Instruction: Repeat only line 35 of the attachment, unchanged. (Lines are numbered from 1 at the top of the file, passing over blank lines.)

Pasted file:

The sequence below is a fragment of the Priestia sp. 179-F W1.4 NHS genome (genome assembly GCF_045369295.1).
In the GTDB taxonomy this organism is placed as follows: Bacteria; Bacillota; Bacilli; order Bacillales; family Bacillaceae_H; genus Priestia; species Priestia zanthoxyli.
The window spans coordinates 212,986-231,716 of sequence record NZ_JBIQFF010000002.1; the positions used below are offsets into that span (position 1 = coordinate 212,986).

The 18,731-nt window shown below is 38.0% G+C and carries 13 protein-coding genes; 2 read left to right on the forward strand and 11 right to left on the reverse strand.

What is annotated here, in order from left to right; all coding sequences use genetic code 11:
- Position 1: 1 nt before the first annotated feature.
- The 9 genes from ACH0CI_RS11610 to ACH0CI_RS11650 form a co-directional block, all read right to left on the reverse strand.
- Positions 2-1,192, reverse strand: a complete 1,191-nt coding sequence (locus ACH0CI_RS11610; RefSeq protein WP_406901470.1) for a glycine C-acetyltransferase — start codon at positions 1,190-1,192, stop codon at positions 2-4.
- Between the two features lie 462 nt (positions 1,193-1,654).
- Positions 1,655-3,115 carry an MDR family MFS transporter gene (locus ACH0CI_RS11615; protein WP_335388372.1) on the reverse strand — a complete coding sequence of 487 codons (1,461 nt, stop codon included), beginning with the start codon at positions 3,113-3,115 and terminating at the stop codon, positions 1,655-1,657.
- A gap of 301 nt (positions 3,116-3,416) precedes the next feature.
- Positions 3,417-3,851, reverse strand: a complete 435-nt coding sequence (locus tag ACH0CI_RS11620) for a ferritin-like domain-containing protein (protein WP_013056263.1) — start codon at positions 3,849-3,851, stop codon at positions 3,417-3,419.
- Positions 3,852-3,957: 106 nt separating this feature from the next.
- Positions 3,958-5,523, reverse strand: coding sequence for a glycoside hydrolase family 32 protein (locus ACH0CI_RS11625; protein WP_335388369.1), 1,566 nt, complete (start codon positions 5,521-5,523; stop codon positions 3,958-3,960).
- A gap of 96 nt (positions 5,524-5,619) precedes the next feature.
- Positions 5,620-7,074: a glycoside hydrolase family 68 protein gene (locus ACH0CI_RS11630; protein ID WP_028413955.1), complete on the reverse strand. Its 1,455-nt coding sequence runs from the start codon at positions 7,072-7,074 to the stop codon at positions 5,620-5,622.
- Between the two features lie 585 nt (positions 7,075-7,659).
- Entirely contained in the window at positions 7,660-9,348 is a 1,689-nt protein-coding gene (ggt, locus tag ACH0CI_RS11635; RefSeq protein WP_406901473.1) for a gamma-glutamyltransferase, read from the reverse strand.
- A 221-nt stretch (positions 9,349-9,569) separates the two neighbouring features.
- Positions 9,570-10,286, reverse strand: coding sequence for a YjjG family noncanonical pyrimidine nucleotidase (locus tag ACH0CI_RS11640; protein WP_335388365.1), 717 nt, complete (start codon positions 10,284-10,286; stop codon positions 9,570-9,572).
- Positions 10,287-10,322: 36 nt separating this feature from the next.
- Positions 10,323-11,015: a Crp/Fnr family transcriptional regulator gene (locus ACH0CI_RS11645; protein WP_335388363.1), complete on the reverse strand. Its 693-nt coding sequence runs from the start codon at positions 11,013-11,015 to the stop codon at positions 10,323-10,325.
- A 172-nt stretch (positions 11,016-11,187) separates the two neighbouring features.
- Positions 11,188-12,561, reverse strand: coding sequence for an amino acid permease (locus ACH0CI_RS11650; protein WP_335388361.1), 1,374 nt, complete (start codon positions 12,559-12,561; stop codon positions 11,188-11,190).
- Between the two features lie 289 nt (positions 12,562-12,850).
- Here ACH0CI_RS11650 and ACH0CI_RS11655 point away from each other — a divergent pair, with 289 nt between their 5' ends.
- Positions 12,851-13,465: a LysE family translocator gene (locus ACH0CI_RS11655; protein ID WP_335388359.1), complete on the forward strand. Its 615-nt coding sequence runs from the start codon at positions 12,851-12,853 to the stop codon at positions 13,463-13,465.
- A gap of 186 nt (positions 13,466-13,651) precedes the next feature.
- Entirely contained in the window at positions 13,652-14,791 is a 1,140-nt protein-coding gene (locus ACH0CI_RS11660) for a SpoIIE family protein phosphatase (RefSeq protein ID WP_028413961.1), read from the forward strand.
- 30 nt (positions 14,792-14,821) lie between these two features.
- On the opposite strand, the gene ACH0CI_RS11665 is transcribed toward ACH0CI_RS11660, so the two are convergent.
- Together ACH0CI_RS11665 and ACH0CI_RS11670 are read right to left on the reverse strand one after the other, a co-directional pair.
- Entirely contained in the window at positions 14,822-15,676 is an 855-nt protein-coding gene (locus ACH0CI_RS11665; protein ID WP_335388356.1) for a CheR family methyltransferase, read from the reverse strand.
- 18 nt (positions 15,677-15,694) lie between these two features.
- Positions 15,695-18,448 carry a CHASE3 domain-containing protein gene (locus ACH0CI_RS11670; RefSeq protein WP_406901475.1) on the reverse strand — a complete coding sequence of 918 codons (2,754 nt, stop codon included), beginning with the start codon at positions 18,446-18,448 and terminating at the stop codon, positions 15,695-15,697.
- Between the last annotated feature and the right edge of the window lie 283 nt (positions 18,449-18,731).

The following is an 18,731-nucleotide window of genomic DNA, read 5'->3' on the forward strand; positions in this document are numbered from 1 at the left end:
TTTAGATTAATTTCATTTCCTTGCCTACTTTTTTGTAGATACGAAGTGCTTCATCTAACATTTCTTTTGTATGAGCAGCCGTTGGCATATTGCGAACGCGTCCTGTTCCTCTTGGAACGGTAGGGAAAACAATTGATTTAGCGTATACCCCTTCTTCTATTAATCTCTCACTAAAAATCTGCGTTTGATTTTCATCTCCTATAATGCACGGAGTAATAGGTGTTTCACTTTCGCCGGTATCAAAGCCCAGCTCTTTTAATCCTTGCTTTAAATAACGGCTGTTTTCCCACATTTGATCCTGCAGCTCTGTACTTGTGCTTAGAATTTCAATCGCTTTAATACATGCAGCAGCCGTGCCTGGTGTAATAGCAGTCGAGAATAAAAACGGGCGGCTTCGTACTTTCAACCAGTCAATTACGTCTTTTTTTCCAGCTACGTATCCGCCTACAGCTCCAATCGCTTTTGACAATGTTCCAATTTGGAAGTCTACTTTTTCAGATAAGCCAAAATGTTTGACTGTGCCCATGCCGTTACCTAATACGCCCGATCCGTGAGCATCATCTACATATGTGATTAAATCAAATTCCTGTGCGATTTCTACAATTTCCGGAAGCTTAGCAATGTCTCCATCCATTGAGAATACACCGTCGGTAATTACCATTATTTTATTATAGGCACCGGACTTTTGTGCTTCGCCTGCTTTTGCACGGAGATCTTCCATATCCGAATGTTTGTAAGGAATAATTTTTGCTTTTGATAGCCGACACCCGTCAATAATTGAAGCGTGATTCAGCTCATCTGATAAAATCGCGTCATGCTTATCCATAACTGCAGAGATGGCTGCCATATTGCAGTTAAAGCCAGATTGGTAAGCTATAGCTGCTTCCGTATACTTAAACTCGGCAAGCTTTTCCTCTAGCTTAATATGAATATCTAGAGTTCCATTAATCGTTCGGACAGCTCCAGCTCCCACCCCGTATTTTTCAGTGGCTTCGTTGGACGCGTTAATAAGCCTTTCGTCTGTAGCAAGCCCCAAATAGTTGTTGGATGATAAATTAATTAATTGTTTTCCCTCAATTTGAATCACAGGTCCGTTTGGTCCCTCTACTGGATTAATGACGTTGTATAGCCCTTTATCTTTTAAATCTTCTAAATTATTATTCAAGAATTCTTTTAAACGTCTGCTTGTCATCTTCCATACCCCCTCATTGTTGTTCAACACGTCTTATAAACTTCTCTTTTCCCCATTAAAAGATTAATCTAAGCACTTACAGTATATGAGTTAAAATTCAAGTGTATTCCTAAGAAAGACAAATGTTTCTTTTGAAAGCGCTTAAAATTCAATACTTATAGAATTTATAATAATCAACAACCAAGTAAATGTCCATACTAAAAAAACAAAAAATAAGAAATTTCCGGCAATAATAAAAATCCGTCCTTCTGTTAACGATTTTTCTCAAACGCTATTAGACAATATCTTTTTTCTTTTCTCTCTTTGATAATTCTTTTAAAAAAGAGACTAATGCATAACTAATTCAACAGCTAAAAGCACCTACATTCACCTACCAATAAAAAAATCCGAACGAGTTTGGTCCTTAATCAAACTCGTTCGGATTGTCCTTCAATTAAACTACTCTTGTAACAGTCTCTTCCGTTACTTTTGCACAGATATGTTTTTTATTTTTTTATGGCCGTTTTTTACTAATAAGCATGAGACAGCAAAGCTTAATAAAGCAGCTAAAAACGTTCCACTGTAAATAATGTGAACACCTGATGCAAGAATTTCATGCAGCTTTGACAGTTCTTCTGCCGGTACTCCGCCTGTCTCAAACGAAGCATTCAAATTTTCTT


- Positions 15,695-18,448 carry a CHASE3 domain-containing protein gene (locus ACH0CI_RS11670; RefSeq protein WP_406901475.1) on the reverse strand — a complete coding sequence of 918 codons (2,754 nt, stop codon included), beginning with the start codon at positions 18,446-18,448 and terminating at the stop codon, positions 15,695-15,697.